An induction motor always runs at a speed less than synchronous speed because the rotating magnetic field which is produced in the stator will generate flux in the rotor which will make the rotor to rotate, but due to the lagging of flux current in the rotor with flux current in the stator, the rotor will never reach
How rotating magnetic field is produced in the stator?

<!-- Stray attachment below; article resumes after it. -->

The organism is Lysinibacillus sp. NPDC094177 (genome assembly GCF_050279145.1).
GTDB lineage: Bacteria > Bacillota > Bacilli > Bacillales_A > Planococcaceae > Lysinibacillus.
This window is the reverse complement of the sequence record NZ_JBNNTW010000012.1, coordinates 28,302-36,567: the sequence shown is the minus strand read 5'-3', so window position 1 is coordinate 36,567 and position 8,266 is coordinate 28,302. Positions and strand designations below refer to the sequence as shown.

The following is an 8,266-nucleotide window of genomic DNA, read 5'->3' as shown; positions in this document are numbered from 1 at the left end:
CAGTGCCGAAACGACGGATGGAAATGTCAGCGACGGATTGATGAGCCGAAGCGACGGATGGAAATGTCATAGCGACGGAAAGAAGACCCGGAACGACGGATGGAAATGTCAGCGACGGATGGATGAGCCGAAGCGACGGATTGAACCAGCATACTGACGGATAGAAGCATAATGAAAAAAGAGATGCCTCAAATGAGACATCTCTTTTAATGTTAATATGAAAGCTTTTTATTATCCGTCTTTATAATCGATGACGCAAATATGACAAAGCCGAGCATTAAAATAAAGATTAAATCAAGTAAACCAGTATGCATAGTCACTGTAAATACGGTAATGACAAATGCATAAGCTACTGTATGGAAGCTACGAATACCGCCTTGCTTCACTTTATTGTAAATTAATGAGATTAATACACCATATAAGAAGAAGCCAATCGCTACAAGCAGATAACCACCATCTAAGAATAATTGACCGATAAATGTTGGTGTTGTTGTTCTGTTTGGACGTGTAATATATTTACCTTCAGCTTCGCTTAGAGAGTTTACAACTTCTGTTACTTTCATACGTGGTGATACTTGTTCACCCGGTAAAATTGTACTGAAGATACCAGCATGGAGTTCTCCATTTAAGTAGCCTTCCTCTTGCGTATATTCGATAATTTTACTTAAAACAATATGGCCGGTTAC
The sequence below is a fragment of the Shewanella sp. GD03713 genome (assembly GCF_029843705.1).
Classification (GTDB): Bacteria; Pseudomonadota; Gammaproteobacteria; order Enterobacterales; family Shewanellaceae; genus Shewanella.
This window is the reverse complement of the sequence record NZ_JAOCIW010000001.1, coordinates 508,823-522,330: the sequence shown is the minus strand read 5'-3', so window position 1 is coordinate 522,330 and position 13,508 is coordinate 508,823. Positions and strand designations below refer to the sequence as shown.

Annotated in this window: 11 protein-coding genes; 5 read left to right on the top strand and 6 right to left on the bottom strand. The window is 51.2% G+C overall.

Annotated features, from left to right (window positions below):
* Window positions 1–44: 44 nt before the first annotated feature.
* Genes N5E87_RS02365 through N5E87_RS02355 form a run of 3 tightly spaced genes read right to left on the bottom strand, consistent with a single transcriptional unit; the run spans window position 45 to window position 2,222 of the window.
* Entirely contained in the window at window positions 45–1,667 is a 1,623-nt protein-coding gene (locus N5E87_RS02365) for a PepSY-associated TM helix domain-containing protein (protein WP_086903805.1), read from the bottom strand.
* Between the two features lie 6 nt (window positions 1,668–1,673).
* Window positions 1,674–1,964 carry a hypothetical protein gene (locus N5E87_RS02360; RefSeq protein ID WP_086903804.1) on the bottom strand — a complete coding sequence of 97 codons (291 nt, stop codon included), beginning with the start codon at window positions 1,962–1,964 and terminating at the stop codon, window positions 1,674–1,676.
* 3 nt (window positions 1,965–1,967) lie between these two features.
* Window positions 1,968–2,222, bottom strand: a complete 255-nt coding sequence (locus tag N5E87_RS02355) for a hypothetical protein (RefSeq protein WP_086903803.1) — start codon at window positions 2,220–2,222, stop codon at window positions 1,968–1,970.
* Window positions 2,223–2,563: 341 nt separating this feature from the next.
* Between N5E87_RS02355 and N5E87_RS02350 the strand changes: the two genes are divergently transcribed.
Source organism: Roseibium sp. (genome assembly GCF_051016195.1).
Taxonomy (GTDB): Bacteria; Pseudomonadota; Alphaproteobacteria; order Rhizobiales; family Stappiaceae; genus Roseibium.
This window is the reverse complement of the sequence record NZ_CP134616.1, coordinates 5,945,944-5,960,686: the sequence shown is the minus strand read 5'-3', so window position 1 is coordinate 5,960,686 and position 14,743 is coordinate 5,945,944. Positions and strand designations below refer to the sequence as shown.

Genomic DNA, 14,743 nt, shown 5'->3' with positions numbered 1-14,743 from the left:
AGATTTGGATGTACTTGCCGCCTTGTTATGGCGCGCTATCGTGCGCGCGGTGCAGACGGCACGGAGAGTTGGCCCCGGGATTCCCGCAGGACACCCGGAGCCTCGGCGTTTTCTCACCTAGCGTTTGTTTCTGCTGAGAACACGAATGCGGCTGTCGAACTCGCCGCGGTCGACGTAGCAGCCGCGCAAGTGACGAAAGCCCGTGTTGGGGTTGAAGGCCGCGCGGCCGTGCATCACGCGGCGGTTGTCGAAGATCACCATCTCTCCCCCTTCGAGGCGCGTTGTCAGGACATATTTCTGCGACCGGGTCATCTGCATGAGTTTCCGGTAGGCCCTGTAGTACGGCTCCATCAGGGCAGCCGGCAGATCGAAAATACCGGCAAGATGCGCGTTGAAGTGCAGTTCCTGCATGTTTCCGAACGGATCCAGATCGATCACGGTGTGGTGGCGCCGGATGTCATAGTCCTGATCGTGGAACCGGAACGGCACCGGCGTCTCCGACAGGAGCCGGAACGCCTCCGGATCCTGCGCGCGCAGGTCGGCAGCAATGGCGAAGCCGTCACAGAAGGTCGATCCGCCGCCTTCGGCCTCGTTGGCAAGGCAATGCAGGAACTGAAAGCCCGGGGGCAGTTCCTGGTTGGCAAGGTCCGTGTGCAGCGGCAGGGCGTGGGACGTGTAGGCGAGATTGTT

The stator of the motor consists of overlapping winding offset by an electrical angle of 120°. When the primary winding or the stator is connected to a 3 phase AC source, it establishes a rotating magnetic field which rotates at the synchronous speed.
What is the difference between synchronous speed and rotor speed?
Induction motor with squirrel cage rotor has two different speeds. The synchronous speed refers to the stator rotating magnetic field, which depends on the number of poles and frequency. The other speed is the rotor's. The rotor speed will be always slower than the stator speed, we call it slip.